World Economic News Roundup: Issue 2, August 2018
An update on some of the most important news stories in the world economy last week.
* UK Growth Remains Modest Despite Interest Rate Rise
The Bank of England’s decision to raise interest rates from 0.5% to 0.75% on 2 August seemed to suggest prospects for the UK economy are positive. However, the latest growth figures don’t appear to corroborate this. Latest ONS figures say that the economy grew by 0.4% in 2Q 2018, double that of 1Q 2018 but still hardly remarkable.
In typical British fashion the ONS attributed the growth in the economy to the ‘good weather’ with retail sales holding up well, construction output rising 0.9% and the service sector rising 0.5%. More worryingly, industrial production declined 0.8% over the quarter contributing to a widening of the UK’s trade gap.
* US-China Trade War To Move To Another Level ?
The US-China trade war has been ongoing since this spring – we offered our thoughts on how it could affect your investments back in April. Ten percent tariffs have directly affected trade in products such as steel and aluminium and food products including soya and pork. In the process, many other countries worldwide have been drawn into the war and Donald Trump recently announced that the tariffs could be more than doubled to 25%, with China threatening to respond.
The next developments could, according to analysts S&P Global Ratings, see the trade in services drawn into the war, as China has limited scope to retaliate with tariffs on US goods exports. However, unlike with goods the US has a considerable services surplus with China and such a step could see US-China (and potentially world) trade in financial services, healthcare, technology and investment affected.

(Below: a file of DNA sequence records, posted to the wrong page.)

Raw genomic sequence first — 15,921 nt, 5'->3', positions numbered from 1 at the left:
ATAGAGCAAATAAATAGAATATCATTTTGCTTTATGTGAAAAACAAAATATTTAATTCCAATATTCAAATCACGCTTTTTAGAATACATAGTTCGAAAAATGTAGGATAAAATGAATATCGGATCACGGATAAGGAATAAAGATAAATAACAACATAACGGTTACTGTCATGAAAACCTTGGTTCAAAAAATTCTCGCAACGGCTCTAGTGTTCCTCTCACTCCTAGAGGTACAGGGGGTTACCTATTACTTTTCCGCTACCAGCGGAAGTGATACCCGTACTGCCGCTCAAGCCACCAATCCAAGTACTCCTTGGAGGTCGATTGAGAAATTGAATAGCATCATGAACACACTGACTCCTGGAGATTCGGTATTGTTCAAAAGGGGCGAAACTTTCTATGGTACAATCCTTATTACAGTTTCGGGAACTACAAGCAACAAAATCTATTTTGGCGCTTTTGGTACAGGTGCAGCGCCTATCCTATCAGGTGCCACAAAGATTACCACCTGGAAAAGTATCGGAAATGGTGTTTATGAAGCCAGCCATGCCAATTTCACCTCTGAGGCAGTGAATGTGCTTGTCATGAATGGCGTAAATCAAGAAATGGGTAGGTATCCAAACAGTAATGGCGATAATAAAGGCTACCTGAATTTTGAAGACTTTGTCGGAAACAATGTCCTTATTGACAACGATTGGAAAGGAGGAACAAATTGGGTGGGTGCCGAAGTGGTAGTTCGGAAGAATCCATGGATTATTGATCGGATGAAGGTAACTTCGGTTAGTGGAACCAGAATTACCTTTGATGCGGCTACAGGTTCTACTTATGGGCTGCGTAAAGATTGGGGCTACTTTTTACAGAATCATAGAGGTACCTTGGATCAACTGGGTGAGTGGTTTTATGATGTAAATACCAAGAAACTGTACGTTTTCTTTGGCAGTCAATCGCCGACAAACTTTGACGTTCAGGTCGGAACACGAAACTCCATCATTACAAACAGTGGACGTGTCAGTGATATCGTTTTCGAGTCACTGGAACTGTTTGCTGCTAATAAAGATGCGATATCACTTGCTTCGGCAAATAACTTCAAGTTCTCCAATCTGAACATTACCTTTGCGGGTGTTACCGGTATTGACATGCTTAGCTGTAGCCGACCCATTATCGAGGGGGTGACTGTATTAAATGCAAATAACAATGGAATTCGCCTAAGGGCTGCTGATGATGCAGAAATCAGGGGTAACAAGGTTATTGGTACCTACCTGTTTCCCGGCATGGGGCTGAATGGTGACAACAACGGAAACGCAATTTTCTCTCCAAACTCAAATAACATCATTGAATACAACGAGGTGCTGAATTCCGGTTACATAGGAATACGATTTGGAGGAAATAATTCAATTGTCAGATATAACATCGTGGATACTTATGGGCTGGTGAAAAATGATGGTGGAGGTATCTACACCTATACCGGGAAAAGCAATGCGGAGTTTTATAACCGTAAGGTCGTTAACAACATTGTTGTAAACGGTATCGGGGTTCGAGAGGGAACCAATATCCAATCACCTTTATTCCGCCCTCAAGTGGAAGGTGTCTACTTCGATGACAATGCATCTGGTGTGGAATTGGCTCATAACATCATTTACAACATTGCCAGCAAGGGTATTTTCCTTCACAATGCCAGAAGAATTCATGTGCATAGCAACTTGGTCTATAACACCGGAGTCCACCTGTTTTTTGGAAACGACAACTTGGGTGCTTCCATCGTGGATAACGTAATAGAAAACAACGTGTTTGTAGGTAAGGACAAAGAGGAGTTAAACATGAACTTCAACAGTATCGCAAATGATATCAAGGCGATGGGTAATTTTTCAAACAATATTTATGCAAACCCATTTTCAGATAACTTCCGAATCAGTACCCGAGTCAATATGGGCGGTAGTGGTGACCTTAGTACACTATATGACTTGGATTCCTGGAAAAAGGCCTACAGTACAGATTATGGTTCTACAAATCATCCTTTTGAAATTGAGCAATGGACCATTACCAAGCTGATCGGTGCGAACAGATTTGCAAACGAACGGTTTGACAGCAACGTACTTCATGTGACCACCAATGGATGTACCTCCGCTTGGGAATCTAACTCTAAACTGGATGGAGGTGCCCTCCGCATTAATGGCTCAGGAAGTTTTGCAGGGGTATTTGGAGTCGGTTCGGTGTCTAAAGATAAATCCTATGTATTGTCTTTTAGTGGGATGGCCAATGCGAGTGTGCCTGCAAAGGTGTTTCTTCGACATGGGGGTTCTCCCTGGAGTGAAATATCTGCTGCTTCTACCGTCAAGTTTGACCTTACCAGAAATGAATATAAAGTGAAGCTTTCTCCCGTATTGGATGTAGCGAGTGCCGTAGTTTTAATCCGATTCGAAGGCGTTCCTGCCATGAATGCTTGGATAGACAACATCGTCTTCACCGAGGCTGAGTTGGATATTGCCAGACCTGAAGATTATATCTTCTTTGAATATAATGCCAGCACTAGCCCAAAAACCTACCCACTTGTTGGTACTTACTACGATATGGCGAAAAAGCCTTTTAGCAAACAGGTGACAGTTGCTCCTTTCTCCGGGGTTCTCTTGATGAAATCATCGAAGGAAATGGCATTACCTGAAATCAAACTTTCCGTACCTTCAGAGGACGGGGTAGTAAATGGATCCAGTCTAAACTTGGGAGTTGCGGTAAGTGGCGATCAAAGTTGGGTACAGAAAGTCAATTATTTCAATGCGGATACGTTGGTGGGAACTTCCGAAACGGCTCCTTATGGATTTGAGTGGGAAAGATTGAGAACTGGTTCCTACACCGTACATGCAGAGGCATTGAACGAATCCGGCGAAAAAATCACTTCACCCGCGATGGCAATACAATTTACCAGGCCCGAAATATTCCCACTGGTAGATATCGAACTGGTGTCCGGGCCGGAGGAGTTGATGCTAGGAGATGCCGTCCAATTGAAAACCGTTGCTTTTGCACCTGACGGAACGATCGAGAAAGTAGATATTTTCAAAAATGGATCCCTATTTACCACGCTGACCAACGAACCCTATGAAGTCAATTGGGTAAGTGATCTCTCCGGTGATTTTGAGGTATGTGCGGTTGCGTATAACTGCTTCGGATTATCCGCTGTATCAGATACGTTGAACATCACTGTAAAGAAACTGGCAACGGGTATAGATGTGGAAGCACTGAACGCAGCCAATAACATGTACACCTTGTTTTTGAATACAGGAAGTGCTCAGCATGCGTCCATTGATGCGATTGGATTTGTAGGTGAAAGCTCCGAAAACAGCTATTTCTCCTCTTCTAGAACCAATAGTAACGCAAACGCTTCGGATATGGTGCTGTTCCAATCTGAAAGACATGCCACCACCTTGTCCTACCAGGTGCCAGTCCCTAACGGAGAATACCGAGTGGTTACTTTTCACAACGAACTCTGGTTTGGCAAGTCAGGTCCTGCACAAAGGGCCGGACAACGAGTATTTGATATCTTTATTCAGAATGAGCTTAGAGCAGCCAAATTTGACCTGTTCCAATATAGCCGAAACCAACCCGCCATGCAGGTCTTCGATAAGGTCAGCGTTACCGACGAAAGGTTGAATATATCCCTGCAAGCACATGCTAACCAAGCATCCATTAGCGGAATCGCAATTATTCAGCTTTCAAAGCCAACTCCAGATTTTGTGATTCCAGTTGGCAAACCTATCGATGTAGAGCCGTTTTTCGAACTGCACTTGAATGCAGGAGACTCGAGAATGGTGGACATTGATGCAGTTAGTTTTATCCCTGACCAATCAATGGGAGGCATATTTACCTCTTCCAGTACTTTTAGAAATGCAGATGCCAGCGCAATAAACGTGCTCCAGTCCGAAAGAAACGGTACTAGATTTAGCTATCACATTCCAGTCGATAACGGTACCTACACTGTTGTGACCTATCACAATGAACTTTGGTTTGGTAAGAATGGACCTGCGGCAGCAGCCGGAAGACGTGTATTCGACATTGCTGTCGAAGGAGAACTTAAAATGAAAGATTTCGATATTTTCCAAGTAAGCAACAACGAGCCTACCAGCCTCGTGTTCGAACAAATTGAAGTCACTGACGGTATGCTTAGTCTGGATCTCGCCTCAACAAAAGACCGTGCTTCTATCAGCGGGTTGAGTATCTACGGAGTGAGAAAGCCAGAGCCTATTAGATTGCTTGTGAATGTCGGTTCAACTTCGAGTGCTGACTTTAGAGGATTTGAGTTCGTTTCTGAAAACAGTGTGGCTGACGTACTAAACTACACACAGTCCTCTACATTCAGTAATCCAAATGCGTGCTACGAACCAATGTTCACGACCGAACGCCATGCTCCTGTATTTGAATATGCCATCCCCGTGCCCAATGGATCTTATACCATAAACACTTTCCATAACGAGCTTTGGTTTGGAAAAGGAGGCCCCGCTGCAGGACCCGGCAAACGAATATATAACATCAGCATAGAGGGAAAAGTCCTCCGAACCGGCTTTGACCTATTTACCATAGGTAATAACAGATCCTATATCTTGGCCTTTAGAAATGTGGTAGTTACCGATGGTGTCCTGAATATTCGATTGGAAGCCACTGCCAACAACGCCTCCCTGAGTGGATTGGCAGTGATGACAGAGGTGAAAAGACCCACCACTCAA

* US Implements Sanctions On Iran, Russia
Following the decision of the US that Iran is in breach of its obligations under the 2015 Iran Nuclear Deal the US has introduced a range of sanctions against Iran immediately. These sanctions are mainly financial and administrative and it is likely that further measures planned to follow in November relating to Iran’s oil exports will have much more impact.
In a separate move the US also introduced sanctions against Russia as a result of its alleged use of chemical weapons in Salisbury, UK, earlier this summer. These initially impact exports of some technology products, but could be widened in 90 days if Russia fails to pledge that it is no longer using chemical or biological weapons. Some commentators suggest the US was reluctant to introduce these sanctions but it was legally required to once it had determined Russia was involved.
* Prospects For World Oil Prices
After reaching a four year high last month prices have been declining slowly since. However, while oil prices are notoriously unpredictable it seems that they will prove to be especially unpredictable over the next few months. Factors which could see a rise include sanctions on Iran, reduced production in Venezuela and Libya amidst a general upward trend in world oil demand. On the downside, prices could be tempered by the impact US tariffs are having on the Chinese (and potentially world) economy, plus a likely increase in production by Saudi Arabia to gain some market share from Iran.
In spring 2018 Barclays suggested oil prices could drop significantly towards the end of 2018, but it has recently raised its forecasts to suggest Brent Crude will average £71 per barrel next year.